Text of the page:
For Real? Herman Cain Ad Shows Chief of Staff Smoking a Cigarette

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A web ad from the Tea Party favorite's team serves as a reminder that Cain used to lead a lobbying group that fought tobacco rules

The chief of staff for Herman Cain's presidential campaign proclaims, "We've run a campaign like nobody's ever seen" in a web ad that went viral Monday night. And boy is he right, taking a drag from a lit cigarette at the 40-second mark in the 56-second political spot.

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As disbelief spread about whether the smoking staffer ad, released on Herman Cain's YouTube channel, was real, a Google image search confirmed that the speaker really is who he says he is: Mark Block, chief of staff and chief operating officer for the Cain campaign and also, according to the Daily Caller, "The man who talked Herman Cain into running for president, and plotted a strategy that has the former Godfather's Pizza CEO surging in the GOP presidential race."

Before joining the Cain campaign, Block served as Wisconsin state director for free-market advocacy group Americans for Prosperity, which has opposed state smoking bans.

Cain also opposed smoking bans during his years working in Washington on behalf of a restaurant trade lobbying group, The New York Times has reported:

From 1996, when he left the pizza company, until 1999, Mr. Cain ran the National Restaurant Association, a once-sleepy trade group that he transformed into a lobbying powerhouse. He allied himself closely with cigarette makers fighting restaurant smoking bans, spoke out against lowering blood-alcohol limits as a way to prevent drunken driving, fought an increase in the minimum wage and opposed a patients' bill of rights -- all in keeping with the interests of the industry he represented....

Under Mr. Cain's leadership, the restaurant association opposed higher taxes on cigarettes and the use of federal money to prosecute cigarette makers for fraud -- positions that Matt Myers, president of the Campaign for Tobacco-Free Kids said had little to do with the restaurant business.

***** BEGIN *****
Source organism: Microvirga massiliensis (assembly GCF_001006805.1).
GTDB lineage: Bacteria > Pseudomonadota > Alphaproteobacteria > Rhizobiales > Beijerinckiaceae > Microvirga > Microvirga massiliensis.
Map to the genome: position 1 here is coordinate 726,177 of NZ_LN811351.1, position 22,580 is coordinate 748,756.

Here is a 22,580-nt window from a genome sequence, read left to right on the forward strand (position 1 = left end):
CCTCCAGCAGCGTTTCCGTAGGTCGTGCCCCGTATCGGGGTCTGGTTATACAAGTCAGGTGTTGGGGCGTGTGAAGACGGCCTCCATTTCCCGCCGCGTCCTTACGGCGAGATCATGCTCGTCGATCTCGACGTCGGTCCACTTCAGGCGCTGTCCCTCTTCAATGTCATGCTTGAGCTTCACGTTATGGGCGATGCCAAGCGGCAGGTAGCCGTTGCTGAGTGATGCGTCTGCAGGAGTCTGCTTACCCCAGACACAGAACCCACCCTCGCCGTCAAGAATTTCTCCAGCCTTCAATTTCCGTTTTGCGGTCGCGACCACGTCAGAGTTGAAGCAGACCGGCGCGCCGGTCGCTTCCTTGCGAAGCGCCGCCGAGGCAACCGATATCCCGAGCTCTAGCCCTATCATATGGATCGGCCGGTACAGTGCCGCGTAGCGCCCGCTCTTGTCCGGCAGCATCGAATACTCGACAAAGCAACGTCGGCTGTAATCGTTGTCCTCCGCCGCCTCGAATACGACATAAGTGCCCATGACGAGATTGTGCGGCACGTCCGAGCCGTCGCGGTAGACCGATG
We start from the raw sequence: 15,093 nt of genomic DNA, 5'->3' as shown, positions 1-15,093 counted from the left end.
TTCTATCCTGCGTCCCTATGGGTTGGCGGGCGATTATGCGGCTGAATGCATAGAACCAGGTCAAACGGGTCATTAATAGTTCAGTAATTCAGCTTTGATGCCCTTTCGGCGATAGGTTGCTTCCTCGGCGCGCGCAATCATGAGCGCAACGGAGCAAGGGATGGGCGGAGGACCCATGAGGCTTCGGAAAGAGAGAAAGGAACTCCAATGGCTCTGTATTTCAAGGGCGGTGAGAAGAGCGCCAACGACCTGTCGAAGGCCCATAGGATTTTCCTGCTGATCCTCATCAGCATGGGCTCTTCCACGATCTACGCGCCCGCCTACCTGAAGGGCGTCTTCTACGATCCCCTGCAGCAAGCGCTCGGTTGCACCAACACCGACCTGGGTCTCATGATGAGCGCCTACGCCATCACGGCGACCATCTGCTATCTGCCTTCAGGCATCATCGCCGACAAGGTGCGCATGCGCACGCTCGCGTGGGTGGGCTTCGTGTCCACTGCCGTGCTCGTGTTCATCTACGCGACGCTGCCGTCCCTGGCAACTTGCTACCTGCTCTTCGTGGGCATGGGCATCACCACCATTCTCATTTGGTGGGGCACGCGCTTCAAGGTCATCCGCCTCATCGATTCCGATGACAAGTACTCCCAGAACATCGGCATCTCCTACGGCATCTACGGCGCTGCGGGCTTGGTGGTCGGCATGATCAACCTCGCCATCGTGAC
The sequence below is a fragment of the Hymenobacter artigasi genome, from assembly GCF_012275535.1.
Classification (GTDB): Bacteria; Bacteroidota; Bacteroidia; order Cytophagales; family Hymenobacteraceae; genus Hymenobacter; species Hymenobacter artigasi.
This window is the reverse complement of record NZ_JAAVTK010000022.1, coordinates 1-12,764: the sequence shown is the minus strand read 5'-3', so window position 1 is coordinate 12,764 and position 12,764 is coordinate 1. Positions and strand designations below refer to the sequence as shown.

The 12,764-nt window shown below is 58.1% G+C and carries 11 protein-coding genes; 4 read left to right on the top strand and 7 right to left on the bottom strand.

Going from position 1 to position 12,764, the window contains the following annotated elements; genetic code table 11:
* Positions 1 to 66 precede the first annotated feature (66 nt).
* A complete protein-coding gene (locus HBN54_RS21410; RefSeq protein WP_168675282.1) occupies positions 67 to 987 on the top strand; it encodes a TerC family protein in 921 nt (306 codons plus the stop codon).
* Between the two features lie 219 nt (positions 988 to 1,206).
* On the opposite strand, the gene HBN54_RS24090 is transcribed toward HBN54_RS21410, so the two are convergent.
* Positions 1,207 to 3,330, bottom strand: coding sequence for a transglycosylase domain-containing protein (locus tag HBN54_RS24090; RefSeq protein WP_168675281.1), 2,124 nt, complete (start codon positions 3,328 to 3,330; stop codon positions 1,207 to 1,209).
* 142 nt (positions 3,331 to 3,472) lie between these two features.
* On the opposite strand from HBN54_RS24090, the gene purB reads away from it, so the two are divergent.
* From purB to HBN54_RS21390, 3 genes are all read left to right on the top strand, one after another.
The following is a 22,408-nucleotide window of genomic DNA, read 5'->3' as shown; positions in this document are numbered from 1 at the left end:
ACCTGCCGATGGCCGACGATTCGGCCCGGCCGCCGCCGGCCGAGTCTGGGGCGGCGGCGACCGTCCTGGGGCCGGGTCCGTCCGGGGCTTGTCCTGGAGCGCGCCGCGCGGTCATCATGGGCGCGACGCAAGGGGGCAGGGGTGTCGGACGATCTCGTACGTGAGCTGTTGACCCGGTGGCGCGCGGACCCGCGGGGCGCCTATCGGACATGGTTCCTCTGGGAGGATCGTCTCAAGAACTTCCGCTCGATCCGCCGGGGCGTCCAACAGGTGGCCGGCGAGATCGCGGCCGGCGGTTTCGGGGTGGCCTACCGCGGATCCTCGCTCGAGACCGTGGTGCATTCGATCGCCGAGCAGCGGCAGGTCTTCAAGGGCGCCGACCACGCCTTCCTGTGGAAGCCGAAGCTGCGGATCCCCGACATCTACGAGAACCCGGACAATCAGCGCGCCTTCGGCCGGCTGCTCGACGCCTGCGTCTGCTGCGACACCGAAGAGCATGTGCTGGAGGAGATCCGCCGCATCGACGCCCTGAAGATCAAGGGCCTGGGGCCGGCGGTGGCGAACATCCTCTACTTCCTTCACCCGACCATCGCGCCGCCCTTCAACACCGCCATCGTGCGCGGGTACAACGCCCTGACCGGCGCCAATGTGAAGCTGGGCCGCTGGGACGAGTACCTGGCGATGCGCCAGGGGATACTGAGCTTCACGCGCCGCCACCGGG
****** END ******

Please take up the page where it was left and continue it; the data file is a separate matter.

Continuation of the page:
And Mr. Cain argued vociferously that the decision about whether to go smoke-free was the province of individual restaurant owners, not the government. "The restaurant industry literally became the alter ego of the tobacco industry during that period of time," Mr. Myers said in an interview.

The restaurant association relied heavily on R. J. Reynolds for financial support, records show. Mr. Meyne, the Reynolds senior director of public affairs, served on the restaurant group's board, and Mr. Cain served on the board of Nabisco, which had earlier merged with Reynolds.

In a 1999 memorandum, Mr. Meyne wrote that in previous years his company had given the trade group "as much as nearly $100,000 in cash and much more in in-kind support," adding, "They have done virtually everything we've ever asked, and even appointed us to their board."

The web ad was uploaded to YouTube on Oct 19 with the caption info: "Chief of Staff Mark Block talks about Herman Cain's Presidential Campaign and urges people to act because together we can elect Herman Cain!" It was not immediately clear why it took until Monday to gain notice.

Making a bold statement against anti-smoking regulations would seem general election suicide but also the sort of thing that might help Cain in Tea Party circles, where voters frequently complain about what they see as intrusive government regulations that prevent them from living the lifestyles they want to.

Here's another picture of Cain and Block together, from Block's public Facebook page:

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Image credits: YouTube, Facebook

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Garance Franke-Ruta is a former senior editor covering national politics at The Atlantic.

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